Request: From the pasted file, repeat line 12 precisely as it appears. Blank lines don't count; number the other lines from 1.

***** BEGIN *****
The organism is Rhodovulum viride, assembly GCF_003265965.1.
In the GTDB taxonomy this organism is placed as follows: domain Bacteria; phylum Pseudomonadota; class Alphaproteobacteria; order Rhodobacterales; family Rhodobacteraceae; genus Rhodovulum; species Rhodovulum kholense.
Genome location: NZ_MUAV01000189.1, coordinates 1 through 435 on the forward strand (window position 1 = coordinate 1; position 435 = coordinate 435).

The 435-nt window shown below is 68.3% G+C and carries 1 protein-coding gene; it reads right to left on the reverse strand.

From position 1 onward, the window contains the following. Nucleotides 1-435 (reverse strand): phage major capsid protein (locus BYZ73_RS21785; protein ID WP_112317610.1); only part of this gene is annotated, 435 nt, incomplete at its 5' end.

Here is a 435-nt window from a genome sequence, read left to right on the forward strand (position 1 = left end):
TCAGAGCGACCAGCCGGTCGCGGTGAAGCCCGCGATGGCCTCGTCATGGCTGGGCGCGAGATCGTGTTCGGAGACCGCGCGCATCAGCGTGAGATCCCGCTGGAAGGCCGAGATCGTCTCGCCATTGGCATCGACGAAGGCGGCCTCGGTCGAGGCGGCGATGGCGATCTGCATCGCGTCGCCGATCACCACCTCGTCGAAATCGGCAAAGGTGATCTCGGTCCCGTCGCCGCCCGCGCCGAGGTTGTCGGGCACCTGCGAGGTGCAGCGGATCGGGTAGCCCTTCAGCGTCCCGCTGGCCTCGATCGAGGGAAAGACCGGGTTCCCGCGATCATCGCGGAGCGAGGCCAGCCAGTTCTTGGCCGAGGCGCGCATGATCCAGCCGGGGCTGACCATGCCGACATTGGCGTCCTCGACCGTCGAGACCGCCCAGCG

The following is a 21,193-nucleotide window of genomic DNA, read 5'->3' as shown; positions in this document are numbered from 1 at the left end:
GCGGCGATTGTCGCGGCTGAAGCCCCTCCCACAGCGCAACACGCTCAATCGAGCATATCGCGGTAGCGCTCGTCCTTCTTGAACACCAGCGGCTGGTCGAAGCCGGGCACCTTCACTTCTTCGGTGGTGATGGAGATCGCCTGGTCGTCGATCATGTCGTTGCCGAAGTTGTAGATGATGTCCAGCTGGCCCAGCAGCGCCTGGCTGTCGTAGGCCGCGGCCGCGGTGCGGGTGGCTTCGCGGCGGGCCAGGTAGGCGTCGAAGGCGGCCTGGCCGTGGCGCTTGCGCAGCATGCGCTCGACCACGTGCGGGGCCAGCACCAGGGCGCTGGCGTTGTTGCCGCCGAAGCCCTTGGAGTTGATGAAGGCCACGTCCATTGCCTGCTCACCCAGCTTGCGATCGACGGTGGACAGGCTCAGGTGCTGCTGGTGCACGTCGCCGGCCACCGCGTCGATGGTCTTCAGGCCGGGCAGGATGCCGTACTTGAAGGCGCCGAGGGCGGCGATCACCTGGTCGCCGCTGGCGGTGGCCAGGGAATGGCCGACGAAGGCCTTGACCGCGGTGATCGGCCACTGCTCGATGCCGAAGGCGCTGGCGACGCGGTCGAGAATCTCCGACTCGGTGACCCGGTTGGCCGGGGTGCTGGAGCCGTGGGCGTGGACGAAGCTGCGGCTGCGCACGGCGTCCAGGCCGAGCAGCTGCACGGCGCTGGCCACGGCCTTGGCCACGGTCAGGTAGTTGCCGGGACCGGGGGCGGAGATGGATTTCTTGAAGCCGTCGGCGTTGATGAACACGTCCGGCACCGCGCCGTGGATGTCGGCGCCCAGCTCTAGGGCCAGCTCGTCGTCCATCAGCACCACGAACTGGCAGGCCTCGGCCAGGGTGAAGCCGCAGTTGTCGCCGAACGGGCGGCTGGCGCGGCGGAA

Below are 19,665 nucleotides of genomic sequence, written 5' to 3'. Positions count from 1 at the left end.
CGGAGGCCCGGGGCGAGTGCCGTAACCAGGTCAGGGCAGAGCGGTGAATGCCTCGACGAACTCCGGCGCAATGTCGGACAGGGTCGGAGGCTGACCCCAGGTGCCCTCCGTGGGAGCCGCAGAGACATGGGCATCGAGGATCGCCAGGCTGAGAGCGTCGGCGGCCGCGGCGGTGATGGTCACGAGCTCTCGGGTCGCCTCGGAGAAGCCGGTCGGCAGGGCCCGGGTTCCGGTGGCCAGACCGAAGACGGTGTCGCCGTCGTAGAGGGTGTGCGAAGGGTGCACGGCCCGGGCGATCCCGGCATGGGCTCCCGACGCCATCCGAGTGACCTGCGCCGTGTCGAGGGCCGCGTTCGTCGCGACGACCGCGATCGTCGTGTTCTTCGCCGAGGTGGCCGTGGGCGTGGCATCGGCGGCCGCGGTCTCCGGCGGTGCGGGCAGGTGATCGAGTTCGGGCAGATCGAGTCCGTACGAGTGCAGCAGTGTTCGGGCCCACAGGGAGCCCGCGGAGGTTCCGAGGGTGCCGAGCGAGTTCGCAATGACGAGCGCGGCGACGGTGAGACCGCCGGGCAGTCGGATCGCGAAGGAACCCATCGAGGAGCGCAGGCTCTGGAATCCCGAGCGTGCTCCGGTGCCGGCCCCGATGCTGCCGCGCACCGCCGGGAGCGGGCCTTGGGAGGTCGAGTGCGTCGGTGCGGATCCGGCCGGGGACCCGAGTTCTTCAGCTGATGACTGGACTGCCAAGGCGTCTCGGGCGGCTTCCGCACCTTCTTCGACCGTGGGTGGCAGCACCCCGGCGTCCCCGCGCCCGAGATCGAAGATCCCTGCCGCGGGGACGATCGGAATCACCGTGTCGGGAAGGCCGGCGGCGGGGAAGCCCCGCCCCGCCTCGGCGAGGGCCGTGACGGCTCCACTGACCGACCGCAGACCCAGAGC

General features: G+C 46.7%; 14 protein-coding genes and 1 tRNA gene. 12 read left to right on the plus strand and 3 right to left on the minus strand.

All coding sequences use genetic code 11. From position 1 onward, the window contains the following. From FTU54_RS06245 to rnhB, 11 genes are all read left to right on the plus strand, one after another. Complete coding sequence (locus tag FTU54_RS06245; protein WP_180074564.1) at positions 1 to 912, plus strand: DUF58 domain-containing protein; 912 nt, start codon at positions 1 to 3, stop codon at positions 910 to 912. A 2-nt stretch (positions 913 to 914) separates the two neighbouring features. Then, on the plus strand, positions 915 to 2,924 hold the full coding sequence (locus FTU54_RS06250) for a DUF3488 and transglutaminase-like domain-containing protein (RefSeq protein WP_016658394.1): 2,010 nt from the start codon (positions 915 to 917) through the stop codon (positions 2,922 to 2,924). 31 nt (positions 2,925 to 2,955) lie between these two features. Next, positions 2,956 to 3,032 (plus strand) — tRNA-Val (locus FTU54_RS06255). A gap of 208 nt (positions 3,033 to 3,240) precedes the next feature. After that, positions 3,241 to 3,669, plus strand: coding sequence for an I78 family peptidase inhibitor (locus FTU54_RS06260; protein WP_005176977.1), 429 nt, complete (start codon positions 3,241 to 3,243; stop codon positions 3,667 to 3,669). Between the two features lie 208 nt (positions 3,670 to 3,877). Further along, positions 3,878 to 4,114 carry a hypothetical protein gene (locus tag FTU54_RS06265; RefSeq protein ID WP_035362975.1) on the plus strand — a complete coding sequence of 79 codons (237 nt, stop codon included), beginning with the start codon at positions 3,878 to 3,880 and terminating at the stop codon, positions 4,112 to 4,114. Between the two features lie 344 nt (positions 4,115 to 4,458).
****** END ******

General features: G+C 46.7%; 14 protein-coding genes and 1 tRNA gene. 12 read left to right on the plus strand and 3 right to left on the minus strand.